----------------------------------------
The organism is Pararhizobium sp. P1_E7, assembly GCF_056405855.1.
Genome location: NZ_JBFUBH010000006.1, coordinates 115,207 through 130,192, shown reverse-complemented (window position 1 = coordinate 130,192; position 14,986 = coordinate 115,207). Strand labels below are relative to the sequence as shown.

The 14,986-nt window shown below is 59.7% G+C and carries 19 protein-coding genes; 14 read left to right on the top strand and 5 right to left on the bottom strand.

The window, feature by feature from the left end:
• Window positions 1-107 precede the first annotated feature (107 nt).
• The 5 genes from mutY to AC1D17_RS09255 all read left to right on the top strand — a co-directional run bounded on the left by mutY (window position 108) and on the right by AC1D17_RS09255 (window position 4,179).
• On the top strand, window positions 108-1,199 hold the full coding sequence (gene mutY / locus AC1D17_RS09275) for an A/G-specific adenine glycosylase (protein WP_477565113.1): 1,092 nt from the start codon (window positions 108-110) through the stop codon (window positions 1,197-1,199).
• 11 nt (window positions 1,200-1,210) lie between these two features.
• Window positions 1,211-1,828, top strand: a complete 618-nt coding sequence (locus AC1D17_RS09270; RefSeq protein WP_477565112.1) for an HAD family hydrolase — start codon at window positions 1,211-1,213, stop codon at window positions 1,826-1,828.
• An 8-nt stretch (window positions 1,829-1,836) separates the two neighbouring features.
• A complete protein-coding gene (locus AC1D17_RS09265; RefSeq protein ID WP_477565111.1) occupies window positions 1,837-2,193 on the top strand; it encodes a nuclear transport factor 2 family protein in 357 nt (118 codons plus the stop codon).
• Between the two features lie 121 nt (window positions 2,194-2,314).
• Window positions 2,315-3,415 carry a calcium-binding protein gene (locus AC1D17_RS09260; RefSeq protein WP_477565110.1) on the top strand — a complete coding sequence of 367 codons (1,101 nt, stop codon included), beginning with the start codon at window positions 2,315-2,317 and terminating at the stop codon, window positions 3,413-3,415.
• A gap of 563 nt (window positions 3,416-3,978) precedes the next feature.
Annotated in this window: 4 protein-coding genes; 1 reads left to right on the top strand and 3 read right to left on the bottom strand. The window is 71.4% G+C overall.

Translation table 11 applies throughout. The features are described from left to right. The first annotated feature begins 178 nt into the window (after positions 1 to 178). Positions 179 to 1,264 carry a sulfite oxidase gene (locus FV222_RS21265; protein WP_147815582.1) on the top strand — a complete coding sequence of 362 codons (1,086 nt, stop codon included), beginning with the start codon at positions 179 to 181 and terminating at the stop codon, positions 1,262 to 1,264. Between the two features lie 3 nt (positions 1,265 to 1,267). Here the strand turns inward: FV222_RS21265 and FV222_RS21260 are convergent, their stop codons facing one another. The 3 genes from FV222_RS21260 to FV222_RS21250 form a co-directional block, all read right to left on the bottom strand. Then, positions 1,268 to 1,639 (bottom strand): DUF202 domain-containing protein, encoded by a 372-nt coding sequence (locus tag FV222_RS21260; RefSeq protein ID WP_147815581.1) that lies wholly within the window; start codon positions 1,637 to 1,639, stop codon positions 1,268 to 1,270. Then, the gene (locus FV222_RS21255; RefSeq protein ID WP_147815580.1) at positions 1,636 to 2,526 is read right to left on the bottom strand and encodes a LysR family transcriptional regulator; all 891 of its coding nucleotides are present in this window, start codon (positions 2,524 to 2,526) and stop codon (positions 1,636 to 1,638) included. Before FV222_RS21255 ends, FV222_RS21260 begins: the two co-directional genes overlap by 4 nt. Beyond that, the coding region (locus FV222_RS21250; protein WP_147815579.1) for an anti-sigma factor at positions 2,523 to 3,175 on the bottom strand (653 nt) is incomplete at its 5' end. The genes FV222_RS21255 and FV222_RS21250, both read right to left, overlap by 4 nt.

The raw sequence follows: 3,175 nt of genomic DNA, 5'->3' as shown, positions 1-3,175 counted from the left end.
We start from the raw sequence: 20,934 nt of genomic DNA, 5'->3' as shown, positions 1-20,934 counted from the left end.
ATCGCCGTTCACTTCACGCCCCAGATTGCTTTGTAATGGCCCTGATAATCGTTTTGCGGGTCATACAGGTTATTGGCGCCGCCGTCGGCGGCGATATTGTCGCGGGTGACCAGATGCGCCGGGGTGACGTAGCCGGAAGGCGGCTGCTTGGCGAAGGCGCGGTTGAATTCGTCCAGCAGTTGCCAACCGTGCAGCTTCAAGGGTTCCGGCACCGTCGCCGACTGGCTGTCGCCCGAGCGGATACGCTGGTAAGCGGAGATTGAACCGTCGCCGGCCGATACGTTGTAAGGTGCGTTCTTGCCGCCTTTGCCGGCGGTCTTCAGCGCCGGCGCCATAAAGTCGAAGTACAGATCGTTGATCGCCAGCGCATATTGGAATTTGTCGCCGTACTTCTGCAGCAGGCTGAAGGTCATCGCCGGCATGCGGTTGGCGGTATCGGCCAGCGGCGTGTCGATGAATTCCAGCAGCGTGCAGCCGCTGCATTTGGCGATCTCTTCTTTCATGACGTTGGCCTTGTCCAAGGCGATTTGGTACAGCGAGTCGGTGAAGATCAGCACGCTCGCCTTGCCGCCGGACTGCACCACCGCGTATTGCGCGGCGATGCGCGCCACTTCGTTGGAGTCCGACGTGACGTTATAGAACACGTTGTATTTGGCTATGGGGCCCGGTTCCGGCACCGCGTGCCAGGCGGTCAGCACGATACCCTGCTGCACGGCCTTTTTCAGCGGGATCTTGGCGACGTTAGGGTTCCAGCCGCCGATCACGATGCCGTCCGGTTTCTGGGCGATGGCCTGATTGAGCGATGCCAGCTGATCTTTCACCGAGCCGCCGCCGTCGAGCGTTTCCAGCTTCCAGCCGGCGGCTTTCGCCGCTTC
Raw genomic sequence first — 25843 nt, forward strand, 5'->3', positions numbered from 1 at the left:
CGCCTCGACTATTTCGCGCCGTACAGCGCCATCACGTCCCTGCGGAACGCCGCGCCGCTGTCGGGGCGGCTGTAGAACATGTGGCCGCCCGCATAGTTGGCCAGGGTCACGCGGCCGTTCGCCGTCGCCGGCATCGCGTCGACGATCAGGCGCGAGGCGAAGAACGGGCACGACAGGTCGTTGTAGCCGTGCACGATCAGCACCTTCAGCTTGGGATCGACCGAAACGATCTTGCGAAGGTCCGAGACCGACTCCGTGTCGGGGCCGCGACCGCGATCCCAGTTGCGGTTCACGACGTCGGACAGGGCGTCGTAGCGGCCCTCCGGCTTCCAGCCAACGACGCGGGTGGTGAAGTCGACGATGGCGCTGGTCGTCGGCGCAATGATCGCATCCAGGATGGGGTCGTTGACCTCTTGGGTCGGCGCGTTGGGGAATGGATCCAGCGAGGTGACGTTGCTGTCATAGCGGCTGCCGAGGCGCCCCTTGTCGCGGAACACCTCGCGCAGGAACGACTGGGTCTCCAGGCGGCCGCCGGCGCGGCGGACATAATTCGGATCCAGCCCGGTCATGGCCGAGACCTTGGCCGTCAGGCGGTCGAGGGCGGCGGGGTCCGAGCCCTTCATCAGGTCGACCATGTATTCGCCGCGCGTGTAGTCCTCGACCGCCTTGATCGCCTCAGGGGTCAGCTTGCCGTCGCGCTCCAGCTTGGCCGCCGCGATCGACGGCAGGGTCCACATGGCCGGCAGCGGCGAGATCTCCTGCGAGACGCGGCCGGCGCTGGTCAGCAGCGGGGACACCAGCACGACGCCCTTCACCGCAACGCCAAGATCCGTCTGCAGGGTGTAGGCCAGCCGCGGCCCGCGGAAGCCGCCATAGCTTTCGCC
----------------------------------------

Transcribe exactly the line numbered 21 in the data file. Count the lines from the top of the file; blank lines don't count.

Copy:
CGCCTCGACTATTTCGCGCCGTACAGCGCCATCACGTCCCTGCGGAACGCCGCGCCGCTGTCGGGGCGGCTGTAGAACATGTGGCCGCCCGCATAGTTGGCCAGGGTCACGCGGCCGTTCGCCGTCGCCGGCATCGCGTCGACGATCAGGCGCGAGGCGAAGAACGGGCACGACAGGTCGTTGTAGCCGTGCACGATCAGCACCTTCAGCTTGGGATCGACCGAAACGATCTTGCGAAGGTCCGAGACCGACTCCGTGTCGGGGCCGCGACCGCGATCCCAGTTGCGGTTCACGACGTCGGACAGGGCGTCGTAGCGGCCCTCCGGCTTCCAGCCAACGACGCGGGTGGTGAAGTCGACGATGGCGCTGGTCGTCGGCGCAATGATCGCATCCAGGATGGGGTCGTTGACCTCTTGGGTCGGCGCGTTGGGGAATGGATCCAGCGAGGTGACGTTGCTGTCATAGCGGCTGCCGAGGCGCCCCTTGTCGCGGAACACCTCGCGCAGGAACGACTGGGTCTCCAGGCGGCCGCCGGCGCGGCGGACATAATTCGGATCCAGCCCGGTCATGGCCGAGACCTTGGCCGTCAGGCGGTCGAGGGCGGCGGGGTCCGAGCCCTTCATCAGGTCGACCATGTATTCGCCGCGCGTGTAGTCCTCGACCGCCTTGATCGCCTCAGGGGTCAGCTTGCCGTCGCGCTCCAGCTTGGCCGCCGCGATCGACGGCAGGGTCCACATGGCCGGCAGCGGCGAGATCTCCTGCGAGACGCGGCCGGCGCTGGTCAGCAGCGGGGACACCAGCACGACGCCCTTCACCGCAACGCCAAGATCCGTCTGCAGGGTGTAGGCCAGCCGCGGCCCGCGGAAGCCGCCATAGCTTTCGCC